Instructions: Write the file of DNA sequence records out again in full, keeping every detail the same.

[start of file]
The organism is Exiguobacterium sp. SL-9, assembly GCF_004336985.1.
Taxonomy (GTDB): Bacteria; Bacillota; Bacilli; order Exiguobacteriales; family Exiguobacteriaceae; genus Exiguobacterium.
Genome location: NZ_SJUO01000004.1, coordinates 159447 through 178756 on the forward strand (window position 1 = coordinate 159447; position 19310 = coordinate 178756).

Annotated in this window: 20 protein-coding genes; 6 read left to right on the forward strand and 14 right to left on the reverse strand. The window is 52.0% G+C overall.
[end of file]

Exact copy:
The organism is Exiguobacterium sp. SL-9, assembly GCF_004336985.1.
Taxonomy (GTDB): Bacteria; Bacillota; Bacilli; order Exiguobacteriales; family Exiguobacteriaceae; genus Exiguobacterium.
Genome location: NZ_SJUO01000004.1, coordinates 159447 through 178756 on the forward strand (window position 1 = coordinate 159447; position 19310 = coordinate 178756).

Annotated in this window: 20 protein-coding genes; 6 read left to right on the forward strand and 14 right to left on the reverse strand. The window is 52.0% G+C overall.